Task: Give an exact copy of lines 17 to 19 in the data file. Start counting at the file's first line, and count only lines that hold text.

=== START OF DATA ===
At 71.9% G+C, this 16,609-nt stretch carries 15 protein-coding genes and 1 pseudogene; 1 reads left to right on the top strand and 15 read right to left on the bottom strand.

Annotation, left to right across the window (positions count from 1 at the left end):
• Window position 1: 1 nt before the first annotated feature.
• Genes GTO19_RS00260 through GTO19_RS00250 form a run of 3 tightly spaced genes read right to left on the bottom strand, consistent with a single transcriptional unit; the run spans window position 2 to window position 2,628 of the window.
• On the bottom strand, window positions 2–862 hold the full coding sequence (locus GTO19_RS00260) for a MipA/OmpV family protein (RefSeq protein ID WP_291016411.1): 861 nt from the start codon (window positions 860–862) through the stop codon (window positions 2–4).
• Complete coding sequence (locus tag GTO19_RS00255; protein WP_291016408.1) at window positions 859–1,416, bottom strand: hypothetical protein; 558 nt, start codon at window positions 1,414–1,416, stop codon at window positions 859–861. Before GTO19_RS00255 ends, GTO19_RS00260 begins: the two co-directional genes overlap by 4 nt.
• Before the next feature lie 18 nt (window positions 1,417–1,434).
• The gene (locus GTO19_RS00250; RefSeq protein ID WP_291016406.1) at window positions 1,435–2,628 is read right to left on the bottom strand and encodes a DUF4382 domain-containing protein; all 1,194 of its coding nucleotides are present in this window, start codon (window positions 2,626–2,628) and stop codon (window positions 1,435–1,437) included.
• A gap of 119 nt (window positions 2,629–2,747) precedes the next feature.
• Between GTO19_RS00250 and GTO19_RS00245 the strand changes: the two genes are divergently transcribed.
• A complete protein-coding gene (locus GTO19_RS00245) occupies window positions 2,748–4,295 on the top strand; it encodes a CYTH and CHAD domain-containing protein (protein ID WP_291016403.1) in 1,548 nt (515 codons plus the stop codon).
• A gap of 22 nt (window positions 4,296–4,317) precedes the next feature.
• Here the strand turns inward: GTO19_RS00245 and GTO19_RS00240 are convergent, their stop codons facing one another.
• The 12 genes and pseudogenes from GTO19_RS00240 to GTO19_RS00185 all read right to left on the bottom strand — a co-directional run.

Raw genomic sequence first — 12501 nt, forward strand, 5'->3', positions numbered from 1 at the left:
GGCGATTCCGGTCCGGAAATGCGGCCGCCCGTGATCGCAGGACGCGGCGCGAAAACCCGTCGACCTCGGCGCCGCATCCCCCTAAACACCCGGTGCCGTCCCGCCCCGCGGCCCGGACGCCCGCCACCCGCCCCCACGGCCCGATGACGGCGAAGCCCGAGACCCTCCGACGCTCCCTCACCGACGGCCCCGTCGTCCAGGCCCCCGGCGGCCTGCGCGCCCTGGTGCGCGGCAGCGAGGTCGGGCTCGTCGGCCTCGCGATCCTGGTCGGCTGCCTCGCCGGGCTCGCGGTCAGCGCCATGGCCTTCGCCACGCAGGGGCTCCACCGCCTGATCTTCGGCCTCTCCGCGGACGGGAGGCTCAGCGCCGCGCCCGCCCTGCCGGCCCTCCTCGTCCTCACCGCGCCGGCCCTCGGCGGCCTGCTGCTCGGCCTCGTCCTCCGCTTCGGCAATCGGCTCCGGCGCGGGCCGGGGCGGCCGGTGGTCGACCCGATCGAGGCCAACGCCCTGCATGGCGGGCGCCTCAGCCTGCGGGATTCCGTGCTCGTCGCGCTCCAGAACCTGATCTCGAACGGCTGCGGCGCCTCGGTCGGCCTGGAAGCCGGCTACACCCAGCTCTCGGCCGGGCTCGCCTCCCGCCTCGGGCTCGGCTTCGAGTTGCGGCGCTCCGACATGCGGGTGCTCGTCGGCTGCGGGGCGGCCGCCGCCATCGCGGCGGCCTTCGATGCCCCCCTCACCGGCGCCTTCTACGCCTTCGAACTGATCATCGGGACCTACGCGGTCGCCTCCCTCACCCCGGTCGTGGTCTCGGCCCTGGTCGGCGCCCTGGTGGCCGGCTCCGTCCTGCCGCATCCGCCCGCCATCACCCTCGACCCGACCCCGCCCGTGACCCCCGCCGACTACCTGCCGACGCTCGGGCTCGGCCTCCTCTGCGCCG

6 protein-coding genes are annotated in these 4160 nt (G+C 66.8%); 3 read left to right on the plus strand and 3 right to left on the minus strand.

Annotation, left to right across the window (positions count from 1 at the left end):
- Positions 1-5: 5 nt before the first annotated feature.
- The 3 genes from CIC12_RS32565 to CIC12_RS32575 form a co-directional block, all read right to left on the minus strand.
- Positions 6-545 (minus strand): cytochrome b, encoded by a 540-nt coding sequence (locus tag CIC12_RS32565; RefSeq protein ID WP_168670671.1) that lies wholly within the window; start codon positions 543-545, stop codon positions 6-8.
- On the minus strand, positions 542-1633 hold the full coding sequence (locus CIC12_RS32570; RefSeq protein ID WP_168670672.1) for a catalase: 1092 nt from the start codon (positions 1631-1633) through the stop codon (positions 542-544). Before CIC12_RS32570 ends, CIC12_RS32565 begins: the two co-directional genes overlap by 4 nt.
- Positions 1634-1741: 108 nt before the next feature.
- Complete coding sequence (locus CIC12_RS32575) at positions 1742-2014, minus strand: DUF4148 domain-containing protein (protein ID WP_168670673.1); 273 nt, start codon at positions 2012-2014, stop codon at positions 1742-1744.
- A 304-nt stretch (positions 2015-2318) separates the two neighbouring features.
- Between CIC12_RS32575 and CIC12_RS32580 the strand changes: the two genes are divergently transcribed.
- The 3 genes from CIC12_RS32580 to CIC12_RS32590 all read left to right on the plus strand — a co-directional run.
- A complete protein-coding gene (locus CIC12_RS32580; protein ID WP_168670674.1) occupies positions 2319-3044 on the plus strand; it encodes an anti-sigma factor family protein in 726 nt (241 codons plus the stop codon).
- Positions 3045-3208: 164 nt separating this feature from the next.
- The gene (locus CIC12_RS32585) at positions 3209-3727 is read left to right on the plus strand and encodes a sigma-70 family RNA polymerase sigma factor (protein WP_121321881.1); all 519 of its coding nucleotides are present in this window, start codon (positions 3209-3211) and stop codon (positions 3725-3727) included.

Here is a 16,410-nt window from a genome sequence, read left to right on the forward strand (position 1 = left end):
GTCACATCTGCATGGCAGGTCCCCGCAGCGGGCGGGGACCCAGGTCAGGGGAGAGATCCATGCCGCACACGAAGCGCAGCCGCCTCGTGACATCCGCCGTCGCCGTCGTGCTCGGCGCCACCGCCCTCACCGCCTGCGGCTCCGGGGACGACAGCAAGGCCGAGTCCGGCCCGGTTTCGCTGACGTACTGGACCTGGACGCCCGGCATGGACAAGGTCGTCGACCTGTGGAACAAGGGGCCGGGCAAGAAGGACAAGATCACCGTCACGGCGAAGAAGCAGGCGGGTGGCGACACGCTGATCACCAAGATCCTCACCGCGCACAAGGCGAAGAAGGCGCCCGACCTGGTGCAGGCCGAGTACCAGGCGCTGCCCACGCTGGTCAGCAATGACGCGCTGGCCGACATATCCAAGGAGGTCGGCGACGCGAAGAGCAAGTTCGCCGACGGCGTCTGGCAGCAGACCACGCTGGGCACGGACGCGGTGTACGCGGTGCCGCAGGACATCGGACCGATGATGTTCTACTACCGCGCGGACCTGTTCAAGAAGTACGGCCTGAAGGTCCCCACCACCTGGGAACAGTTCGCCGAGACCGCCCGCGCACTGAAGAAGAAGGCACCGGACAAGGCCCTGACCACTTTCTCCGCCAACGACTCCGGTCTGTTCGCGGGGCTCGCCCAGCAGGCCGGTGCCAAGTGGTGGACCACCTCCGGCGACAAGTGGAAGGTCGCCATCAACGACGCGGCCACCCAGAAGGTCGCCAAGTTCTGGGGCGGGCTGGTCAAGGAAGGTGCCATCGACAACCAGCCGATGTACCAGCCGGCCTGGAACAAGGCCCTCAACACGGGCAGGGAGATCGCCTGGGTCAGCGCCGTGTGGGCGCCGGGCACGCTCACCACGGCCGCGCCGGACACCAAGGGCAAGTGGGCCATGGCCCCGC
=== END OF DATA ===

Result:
6 protein-coding genes are annotated in these 4160 nt (G+C 66.8%); 3 read left to right on the plus strand and 3 right to left on the minus strand.

Annotation, left to right across the window (positions count from 1 at the left end):
- Positions 1-5: 5 nt before the first annotated feature.